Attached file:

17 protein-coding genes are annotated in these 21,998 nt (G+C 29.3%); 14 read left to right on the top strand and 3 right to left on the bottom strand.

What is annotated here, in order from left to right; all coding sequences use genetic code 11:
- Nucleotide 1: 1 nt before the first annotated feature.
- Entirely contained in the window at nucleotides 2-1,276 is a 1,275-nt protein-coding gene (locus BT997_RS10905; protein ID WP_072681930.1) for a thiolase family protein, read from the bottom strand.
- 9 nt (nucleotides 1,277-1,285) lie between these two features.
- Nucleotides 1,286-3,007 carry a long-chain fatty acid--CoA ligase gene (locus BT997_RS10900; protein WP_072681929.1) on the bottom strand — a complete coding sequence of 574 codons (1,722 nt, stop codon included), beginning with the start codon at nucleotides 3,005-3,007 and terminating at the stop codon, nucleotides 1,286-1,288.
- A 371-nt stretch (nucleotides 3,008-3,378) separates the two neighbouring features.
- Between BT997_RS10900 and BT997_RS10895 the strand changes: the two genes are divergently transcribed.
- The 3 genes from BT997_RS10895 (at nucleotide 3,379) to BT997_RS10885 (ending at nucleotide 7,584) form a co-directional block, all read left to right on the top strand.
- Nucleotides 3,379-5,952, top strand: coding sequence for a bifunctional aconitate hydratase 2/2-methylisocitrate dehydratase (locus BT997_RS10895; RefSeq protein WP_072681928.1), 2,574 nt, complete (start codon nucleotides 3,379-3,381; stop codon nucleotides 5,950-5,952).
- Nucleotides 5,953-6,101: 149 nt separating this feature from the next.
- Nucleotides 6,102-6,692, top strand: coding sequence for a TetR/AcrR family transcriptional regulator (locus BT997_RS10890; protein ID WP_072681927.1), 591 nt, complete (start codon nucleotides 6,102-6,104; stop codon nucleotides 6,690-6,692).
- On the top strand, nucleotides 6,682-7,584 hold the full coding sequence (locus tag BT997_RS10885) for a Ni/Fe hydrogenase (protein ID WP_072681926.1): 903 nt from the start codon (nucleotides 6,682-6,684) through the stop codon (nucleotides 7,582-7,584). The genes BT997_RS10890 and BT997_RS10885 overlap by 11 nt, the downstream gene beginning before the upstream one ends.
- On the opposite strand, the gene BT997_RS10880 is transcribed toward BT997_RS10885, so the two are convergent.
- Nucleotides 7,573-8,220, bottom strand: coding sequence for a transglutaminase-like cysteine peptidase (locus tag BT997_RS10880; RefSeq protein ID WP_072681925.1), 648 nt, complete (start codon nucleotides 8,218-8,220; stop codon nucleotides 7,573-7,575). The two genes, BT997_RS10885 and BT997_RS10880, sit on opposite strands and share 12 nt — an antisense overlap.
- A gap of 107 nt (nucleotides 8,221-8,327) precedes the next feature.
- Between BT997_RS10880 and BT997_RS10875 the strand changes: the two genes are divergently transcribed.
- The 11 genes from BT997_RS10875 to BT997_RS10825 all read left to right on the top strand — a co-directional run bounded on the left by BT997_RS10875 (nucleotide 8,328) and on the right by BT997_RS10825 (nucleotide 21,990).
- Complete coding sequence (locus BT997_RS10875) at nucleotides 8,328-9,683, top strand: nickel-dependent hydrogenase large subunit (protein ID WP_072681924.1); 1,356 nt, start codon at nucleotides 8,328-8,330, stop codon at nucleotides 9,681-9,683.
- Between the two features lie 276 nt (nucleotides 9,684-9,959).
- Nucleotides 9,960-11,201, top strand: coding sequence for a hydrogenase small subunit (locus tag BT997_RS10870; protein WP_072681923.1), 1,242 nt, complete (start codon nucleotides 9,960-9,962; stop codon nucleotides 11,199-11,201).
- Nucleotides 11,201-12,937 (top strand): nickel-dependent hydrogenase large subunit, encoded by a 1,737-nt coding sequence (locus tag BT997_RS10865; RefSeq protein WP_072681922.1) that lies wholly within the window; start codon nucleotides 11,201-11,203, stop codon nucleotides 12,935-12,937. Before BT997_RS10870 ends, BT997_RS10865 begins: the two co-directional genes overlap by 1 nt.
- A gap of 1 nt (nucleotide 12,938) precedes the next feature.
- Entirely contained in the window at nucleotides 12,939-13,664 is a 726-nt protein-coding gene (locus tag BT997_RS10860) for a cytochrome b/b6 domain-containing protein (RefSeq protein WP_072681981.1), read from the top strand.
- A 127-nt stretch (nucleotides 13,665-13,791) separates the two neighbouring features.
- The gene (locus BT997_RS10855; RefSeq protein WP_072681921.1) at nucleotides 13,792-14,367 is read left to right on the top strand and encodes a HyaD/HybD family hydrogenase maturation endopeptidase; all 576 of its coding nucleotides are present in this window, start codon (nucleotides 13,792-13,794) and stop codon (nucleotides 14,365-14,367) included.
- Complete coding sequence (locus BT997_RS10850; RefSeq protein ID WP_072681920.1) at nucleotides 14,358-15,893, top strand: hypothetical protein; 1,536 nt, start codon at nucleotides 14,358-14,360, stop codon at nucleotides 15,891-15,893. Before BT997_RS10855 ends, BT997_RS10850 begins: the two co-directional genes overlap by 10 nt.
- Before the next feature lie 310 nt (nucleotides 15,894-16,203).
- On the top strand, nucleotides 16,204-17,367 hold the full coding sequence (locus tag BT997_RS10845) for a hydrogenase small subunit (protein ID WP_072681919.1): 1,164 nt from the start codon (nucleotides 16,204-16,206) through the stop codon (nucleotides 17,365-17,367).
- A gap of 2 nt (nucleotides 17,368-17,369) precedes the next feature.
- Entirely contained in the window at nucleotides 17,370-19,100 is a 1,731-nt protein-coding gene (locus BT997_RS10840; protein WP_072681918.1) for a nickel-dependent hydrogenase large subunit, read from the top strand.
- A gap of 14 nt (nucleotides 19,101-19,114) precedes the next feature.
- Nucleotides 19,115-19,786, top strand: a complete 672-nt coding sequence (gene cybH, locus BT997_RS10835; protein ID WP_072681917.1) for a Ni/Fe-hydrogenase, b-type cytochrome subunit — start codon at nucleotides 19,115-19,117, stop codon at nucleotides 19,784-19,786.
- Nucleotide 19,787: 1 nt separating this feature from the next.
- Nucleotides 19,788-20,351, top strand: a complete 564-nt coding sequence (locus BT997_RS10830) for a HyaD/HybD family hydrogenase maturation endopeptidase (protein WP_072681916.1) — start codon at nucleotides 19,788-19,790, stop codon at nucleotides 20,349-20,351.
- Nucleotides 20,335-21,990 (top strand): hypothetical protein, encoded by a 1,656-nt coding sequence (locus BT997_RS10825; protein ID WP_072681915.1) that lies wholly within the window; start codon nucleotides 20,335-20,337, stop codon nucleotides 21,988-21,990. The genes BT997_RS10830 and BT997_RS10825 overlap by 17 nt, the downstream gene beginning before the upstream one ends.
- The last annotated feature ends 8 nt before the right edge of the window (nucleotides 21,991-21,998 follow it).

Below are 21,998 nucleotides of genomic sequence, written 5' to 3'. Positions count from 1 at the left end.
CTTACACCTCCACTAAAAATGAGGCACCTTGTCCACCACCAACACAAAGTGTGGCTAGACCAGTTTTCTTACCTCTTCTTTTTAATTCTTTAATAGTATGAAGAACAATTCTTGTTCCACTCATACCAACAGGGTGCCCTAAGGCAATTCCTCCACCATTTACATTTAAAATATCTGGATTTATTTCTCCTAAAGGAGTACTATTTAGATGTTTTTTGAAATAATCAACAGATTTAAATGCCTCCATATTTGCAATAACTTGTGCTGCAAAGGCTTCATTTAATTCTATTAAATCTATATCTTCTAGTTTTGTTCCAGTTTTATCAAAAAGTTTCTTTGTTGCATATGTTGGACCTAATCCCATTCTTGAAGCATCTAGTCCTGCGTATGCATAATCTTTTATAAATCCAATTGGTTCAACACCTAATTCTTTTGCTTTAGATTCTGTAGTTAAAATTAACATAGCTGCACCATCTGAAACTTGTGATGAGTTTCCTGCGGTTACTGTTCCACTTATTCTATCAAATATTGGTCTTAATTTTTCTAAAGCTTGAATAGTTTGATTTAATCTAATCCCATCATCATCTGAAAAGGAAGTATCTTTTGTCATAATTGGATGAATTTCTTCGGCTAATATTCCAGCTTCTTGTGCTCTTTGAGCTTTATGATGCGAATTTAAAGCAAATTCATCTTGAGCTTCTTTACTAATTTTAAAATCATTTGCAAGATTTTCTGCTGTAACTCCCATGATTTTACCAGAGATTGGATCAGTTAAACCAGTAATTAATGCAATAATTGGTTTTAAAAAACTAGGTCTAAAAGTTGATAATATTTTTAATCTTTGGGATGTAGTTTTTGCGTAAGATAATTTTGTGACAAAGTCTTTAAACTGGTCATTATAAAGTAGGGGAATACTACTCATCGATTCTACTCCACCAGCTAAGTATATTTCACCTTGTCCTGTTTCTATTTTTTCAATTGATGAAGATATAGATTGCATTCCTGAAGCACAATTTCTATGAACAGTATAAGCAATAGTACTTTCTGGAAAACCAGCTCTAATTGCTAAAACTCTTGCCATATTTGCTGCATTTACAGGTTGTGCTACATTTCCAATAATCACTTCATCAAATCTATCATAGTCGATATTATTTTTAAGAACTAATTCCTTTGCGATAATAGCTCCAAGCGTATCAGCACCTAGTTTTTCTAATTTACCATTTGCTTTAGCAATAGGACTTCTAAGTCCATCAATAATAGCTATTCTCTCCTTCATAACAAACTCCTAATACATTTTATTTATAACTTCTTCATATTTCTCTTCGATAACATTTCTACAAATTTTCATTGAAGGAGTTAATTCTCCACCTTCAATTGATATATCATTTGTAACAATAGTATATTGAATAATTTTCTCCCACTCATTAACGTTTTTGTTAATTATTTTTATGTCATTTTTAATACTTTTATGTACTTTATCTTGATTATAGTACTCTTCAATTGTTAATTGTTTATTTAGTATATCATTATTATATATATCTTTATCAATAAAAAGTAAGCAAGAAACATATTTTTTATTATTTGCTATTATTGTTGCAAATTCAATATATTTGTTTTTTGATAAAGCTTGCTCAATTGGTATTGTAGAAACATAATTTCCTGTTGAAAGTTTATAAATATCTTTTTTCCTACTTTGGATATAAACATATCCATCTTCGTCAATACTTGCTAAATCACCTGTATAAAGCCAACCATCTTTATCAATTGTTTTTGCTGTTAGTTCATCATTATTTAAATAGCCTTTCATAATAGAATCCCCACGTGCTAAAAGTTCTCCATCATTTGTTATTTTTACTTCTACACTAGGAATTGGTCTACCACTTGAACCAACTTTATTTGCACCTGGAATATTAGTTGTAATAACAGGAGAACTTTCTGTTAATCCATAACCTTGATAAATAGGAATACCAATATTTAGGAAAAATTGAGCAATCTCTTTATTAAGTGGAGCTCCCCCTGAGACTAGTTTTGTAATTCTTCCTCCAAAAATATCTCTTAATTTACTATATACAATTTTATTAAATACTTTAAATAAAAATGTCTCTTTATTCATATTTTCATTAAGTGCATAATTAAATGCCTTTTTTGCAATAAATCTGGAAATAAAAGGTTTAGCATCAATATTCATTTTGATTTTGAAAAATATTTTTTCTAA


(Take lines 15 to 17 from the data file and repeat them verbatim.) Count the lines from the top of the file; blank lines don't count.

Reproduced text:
- Nucleotides 7,573-8,220, bottom strand: coding sequence for a transglutaminase-like cysteine peptidase (locus tag BT997_RS10880; RefSeq protein ID WP_072681925.1), 648 nt, complete (start codon nucleotides 8,218-8,220; stop codon nucleotides 7,573-7,575). The two genes, BT997_RS10885 and BT997_RS10880, sit on opposite strands and share 12 nt — an antisense overlap.
- A gap of 107 nt (nucleotides 8,221-8,327) precedes the next feature.
- Between BT997_RS10880 and BT997_RS10875 the strand changes: the two genes are divergently transcribed.